Headquartered in Lagos (Nigeria), Africa Re has a continental network of regional and local offices in Lagos (Nigeria), Casablanca (Morocco), Nairobi (Kenya), Abidjan (Côte d’Ivoire), Ebène (Mauritius), Cairo (Egypt) and Addis Ababa (Ethiopia) as well as two subsidiaries: Africa Re (South Africa) Ltd in Johannesburg and Africa Retakaful Ltd in Cairo (Egypt). He spoke to African Leadership on the Corporation’s strides in the last five years. Excerpts:
The African Reinsurance Corporation (Africa Re) was established on 24 February, 1976 following a recommendation from the African Development Bank. How has the journey been so far?
The journey of Africa Re has been so far very exciting. From its humble beginnings and high vulnerability stemming from the rough African social, political and economic environment of the 70s and 80s, the company has gone through tremendous risks but has now achieved sustainability, maturity, profitability, reputation and international status in the reinsurance world.
The aim of establishing the Corporation was to reduce the outflow of foreign exchange from Africa by retaining a substantial proportion of the reinsurance premiums generated. Will you say this objective has been achieved since inception?
Somehow, Africa Re has contributed to the retention of reinsurance premiums in the continent. In the past five years alone, more than US$ 3 billion of reinsurance premiums have been retained by Africa Re. However, it is fair to recognize that there is still a long way to go since that represents only 10% of the African reinsurance market.
A substantial number of shares of Africa Re (25.39 %) are held by foreign financial institutions, does this not defeat the aim of reducing the outflow of foreign exchange from the continent?
On the contrary, the foreign capital in Africa Re contributes to boosting our capacity to retain more reinsurance premium income. Indeed, the underwriting capacity is a positive correlation of the capital held by a re-insurer. Due to the scarcity of funds invested in the African reinsurance sector, Africa Re, for example, holds almost a third of the total capital deployed by the 40 and plus indigenous re-insurers.
Some countries in the continent were hit by recession in 2017. How did this affect the insurance industry in Africa?
The recession or quasi-recession status of major African economies, especially those dependent heavily on commodities export, impacted us in two folds. First, the growth of insurance and reinsurance markets was stalled due to low economic activity. Secondly, the fall of local currencies impacted negatively our performance in US dollar terms with the inevitable contraction of our financial books and loss of value due to the currency depreciation.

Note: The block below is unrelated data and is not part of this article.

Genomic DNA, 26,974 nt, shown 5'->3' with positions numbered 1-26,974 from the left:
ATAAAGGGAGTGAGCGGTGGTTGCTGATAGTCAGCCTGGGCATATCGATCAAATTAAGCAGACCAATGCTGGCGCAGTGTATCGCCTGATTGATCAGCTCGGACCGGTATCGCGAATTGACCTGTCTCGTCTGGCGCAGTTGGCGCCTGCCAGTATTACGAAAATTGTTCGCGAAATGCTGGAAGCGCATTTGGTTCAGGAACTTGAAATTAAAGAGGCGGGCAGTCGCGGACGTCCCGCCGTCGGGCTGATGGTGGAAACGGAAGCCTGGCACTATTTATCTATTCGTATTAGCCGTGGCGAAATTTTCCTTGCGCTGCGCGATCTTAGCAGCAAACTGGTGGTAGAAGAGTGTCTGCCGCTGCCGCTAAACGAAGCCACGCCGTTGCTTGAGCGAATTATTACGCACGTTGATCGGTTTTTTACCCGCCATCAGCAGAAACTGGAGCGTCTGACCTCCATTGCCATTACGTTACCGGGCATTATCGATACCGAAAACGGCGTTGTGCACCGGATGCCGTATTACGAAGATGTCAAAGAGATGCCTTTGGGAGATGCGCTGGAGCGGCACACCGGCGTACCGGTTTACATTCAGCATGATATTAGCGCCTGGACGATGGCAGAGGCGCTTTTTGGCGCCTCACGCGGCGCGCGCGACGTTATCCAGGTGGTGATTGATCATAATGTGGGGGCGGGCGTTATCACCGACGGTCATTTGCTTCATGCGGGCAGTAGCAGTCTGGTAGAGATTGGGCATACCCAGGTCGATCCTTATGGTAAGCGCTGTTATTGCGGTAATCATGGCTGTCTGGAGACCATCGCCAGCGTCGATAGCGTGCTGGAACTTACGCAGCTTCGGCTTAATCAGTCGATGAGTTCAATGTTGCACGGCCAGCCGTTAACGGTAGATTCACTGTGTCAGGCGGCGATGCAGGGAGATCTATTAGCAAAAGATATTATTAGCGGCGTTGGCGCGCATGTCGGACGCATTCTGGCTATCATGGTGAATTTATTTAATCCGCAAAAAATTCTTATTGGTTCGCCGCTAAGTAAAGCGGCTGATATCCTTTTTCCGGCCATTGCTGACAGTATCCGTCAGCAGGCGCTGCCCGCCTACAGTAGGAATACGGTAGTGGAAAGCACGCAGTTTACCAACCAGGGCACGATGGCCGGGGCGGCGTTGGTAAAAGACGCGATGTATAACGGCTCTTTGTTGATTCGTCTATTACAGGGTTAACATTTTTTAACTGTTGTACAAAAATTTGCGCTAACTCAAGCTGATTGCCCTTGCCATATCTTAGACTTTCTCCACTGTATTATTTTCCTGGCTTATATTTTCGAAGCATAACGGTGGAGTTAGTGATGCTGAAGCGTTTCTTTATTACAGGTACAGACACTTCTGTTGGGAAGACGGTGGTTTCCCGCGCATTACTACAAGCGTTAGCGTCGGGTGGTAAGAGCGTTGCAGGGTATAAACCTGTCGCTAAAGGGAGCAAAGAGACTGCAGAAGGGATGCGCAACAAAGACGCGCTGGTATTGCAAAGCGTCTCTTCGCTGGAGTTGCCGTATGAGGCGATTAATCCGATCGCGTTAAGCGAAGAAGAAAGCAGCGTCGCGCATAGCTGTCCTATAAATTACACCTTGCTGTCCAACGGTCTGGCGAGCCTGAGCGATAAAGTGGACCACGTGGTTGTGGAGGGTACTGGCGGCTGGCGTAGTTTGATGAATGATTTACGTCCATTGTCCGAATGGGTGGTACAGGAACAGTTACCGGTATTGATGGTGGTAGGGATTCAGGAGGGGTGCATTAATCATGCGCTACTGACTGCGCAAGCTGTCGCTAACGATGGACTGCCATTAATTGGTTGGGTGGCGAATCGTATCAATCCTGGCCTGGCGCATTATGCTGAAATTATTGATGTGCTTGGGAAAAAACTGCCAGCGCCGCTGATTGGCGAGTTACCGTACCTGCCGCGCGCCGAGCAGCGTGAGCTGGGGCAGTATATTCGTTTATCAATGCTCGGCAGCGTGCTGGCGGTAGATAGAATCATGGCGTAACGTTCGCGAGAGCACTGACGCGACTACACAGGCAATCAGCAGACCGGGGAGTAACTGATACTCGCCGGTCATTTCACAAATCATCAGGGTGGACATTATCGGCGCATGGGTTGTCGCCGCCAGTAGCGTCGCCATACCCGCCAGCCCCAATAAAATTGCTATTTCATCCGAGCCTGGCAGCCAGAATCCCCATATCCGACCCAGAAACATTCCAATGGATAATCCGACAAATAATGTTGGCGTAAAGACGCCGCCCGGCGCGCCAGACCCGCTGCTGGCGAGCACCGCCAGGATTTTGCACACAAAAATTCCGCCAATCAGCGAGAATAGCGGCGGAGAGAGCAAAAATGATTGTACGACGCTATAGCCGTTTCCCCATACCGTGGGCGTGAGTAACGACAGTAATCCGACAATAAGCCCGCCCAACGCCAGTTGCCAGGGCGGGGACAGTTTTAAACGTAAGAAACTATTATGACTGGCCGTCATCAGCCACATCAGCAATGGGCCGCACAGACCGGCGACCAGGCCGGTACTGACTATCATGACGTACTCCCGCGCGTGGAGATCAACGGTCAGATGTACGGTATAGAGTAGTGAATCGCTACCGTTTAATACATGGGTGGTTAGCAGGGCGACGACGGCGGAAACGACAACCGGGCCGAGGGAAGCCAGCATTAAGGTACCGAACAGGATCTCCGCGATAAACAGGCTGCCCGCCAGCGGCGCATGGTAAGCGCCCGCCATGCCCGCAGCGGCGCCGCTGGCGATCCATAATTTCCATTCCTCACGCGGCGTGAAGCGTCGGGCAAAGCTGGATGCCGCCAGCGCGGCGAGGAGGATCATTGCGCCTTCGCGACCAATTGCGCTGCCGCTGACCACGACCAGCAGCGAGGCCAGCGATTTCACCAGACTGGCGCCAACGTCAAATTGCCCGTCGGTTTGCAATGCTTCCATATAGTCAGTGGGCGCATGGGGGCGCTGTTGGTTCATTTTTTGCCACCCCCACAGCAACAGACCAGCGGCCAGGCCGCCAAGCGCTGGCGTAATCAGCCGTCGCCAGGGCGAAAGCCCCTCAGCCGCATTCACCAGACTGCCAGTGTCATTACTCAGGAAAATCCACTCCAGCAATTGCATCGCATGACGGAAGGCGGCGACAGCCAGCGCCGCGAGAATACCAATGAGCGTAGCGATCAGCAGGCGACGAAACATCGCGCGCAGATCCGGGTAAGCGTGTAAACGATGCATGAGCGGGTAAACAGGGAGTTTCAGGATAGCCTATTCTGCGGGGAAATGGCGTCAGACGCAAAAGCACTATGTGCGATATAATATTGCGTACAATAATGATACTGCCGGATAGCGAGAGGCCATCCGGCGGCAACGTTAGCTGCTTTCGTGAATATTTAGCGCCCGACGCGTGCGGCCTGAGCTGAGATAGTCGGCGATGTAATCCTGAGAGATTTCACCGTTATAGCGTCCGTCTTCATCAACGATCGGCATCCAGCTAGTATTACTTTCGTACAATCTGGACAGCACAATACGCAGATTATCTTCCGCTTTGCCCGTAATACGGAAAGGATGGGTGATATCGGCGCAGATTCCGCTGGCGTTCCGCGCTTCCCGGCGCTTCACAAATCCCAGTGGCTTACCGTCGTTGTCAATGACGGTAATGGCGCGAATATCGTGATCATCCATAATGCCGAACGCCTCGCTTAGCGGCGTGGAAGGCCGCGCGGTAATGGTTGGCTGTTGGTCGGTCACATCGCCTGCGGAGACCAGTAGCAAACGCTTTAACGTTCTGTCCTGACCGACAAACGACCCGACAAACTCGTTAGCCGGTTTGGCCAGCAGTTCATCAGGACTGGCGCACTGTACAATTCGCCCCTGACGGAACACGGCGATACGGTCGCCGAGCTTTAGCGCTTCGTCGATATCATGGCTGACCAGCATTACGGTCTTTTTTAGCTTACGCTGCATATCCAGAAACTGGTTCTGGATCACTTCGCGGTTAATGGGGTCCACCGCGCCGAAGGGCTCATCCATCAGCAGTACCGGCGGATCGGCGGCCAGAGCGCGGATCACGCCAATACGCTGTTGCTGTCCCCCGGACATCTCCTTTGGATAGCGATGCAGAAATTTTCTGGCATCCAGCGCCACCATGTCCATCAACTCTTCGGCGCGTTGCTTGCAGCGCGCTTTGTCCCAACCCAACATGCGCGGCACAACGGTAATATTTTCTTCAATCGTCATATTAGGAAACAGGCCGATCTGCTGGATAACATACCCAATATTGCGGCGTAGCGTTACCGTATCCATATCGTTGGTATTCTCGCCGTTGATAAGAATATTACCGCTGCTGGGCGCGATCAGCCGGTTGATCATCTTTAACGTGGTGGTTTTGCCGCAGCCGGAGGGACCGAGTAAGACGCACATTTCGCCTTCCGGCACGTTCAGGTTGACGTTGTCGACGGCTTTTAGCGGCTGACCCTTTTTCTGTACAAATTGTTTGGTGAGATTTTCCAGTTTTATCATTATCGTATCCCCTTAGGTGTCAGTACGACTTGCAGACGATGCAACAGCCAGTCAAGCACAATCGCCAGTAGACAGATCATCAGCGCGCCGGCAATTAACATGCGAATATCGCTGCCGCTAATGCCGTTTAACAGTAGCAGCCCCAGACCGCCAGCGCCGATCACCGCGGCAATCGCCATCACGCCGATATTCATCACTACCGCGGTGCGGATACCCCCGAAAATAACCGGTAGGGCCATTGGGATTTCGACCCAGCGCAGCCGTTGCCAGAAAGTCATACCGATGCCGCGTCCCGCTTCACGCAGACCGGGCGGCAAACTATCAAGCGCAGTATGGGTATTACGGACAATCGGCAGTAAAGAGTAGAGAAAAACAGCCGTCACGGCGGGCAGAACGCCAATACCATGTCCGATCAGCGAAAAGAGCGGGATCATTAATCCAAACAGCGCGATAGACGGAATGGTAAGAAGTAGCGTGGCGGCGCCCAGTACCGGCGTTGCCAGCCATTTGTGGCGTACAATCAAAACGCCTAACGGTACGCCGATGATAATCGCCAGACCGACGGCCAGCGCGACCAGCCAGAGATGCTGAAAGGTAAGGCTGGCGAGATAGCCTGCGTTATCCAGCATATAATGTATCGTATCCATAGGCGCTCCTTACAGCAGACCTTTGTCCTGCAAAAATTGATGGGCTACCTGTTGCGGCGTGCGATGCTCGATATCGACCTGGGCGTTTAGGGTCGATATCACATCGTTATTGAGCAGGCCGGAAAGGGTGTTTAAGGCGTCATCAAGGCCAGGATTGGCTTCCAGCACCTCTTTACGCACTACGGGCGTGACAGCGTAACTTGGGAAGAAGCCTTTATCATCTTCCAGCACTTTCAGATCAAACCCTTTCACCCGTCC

Africa’s share in the global insurance market is at 1.5% and insurance penetration in Africa remains low even though insurance markets have witnessed a tremendous growth worldwide. What policies can be implemented by African governments to increase penetration?
The size of Africa in the global insurance and reinsurance market is indeed small, mainly due to the size of the African economy in the world. Besides, the insurance penetration rate is the lowest in the world. However, this situation is rather seen as a tremendous opportunity for growth if African governments and insurance players can harness it. For that, public awareness, law enforcement, development-oriented and competent insurance regulation, benevolent aggregation of the many informal economic agents and a friendly business environment can be the required ingredients to unlock all the potential. Most of them require the governments’ intervention.
Please share with us some of the successes of the corporate social programs of the African Reinsurance Corporation, aimed at giving back to the society.
In our knowledge, Africa Re is the only African insurer or re-insurer which committed to give up to 2% of its net profit to its communities through an independent corporate social responsibility fund. And this is on top of other market developmental initiatives like training. The CSR fund has so far sponsored industry awards, training of young insurance professionals, micro-insurance development, agricultural risk management programs, disaster relief donations, disease control measures, insurance supervisors’ capacity building and mass public insurance awareness programs. These initiatives are always done in partnership with national insurance industry players.
How do you feel being an inductee into the African Leadership CEO’S Hall of Fame?
It is such an honor and privilege to be considered as one of the persons who has done their best to contribute to the development of Corporate Africa. I feel very proud indeed to enter the African Leadership CEO’s Hall of Fame where I will find respectable African men and women CEOs.